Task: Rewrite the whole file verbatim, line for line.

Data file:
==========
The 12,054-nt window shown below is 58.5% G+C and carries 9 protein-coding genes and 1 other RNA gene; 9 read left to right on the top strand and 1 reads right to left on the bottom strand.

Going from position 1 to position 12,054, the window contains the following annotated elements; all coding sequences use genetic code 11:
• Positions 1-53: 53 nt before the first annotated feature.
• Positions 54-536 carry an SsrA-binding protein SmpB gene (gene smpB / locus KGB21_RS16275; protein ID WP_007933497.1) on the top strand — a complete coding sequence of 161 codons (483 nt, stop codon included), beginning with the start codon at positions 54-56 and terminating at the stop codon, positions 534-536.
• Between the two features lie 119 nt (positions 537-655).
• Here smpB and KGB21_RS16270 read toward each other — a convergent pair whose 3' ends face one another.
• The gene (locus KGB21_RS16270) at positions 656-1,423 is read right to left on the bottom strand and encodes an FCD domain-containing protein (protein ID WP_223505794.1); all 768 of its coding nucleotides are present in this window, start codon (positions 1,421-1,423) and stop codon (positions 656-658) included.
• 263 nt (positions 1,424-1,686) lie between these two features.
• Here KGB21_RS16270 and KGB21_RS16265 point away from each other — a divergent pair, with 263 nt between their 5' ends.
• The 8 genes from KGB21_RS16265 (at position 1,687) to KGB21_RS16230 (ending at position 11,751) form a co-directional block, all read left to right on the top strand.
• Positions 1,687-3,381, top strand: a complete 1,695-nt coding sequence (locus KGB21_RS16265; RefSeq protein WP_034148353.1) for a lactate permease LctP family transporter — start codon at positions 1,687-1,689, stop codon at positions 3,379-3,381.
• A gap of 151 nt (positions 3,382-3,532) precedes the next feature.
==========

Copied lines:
The 12,054-nt window shown below is 58.5% G+C and carries 9 protein-coding genes and 1 other RNA gene; 9 read left to right on the top strand and 1 reads right to left on the bottom strand.

Going from position 1 to position 12,054, the window contains the following annotated elements; all coding sequences use genetic code 11:
• Positions 1-53: 53 nt before the first annotated feature.
• Positions 54-536 carry an SsrA-binding protein SmpB gene (gene smpB / locus KGB21_RS16275; protein ID WP_007933497.1) on the top strand — a complete coding sequence of 161 codons (483 nt, stop codon included), beginning with the start codon at positions 54-56 and terminating at the stop codon, positions 534-536.
• Between the two features lie 119 nt (positions 537-655).
• Here smpB and KGB21_RS16270 read toward each other — a convergent pair whose 3' ends face one another.
• The gene (locus KGB21_RS16270) at positions 656-1,423 is read right to left on the bottom strand and encodes an FCD domain-containing protein (protein ID WP_223505794.1); all 768 of its coding nucleotides are present in this window, start codon (positions 1,421-1,423) and stop codon (positions 656-658) included.
• 263 nt (positions 1,424-1,686) lie between these two features.
• Here KGB21_RS16270 and KGB21_RS16265 point away from each other — a divergent pair, with 263 nt between their 5' ends.
• The 8 genes from KGB21_RS16265 (at position 1,687) to KGB21_RS16230 (ending at position 11,751) form a co-directional block, all read left to right on the top strand.
• Positions 1,687-3,381, top strand: a complete 1,695-nt coding sequence (locus KGB21_RS16265; RefSeq protein WP_034148353.1) for a lactate permease LctP family transporter — start codon at positions 1,687-1,689, stop codon at positions 3,379-3,381.
• A gap of 151 nt (positions 3,382-3,532) precedes the next feature.